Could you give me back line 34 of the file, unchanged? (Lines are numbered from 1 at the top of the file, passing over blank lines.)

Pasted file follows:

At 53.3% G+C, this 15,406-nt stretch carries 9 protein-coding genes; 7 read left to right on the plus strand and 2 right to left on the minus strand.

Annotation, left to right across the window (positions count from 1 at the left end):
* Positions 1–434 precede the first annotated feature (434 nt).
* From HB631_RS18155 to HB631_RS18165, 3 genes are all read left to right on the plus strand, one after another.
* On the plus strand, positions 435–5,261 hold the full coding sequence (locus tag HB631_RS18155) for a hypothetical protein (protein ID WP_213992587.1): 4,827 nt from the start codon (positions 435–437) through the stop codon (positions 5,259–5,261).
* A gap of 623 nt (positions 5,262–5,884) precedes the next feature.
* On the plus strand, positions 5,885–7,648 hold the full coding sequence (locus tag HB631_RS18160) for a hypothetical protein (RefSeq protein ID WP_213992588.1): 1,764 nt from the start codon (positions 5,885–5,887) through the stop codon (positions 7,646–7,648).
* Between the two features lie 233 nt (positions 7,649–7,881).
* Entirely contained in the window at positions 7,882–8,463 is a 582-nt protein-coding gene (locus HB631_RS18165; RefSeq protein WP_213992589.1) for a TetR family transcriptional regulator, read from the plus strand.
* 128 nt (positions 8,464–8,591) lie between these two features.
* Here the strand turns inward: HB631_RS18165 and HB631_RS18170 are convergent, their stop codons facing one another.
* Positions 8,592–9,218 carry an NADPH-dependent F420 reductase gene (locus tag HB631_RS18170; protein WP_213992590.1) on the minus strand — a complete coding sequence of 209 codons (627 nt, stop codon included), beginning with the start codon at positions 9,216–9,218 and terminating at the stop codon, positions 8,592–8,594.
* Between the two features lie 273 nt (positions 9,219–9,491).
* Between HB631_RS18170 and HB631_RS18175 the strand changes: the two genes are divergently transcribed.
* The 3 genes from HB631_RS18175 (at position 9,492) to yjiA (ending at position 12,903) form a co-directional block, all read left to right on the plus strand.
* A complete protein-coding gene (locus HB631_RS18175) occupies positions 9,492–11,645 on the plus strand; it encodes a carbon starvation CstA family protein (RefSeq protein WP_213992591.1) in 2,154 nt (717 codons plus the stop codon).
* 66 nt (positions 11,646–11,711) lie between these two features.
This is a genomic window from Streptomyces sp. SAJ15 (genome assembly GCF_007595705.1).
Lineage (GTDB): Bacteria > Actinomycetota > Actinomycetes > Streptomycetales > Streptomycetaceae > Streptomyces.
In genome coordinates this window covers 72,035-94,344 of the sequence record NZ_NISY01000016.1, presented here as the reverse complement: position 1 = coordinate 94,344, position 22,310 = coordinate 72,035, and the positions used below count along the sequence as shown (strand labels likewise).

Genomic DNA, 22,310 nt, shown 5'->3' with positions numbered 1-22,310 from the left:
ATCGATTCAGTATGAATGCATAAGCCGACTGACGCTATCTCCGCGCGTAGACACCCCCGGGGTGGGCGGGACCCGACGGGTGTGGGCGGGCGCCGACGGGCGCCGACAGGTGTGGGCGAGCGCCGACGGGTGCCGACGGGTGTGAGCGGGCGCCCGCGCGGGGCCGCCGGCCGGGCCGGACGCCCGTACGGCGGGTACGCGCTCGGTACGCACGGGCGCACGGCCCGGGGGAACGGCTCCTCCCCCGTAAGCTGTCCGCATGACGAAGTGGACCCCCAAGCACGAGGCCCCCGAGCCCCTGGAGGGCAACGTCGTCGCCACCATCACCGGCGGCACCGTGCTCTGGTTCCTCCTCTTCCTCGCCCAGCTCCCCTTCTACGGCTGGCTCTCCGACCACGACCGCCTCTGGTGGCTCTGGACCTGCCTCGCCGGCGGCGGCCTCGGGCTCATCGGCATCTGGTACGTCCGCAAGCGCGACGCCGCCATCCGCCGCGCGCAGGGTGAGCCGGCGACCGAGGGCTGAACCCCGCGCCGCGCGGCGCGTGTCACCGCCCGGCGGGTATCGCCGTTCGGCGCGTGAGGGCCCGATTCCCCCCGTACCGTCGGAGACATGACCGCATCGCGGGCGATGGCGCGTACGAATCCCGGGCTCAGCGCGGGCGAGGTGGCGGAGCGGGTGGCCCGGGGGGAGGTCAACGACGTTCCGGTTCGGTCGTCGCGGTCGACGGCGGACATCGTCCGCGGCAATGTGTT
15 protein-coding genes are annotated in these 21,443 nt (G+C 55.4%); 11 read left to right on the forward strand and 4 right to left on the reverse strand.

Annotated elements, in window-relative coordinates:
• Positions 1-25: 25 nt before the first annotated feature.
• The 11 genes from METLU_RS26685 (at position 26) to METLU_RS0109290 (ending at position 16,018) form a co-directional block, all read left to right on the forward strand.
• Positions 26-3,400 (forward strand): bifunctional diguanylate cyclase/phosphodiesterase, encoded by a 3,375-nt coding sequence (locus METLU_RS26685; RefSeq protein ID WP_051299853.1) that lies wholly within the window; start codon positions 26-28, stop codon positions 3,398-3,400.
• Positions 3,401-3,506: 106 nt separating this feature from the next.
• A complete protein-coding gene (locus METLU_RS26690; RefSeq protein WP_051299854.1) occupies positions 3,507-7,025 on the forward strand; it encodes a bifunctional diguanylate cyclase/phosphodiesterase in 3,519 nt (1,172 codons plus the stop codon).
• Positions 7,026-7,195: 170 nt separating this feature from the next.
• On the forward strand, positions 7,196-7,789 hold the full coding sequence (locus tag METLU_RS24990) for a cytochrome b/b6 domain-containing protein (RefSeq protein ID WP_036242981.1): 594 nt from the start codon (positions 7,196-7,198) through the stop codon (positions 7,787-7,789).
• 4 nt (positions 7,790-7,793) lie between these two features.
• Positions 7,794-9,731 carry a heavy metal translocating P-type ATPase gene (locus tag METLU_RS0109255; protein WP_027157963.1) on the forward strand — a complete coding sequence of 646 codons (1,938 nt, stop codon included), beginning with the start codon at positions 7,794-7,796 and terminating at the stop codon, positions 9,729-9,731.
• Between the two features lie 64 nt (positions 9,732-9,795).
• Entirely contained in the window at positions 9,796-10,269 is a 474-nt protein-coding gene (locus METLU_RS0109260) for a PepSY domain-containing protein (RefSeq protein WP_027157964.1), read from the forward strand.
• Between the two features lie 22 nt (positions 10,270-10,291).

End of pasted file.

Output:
• Between the two features lie 64 nt (positions 9,732-9,795).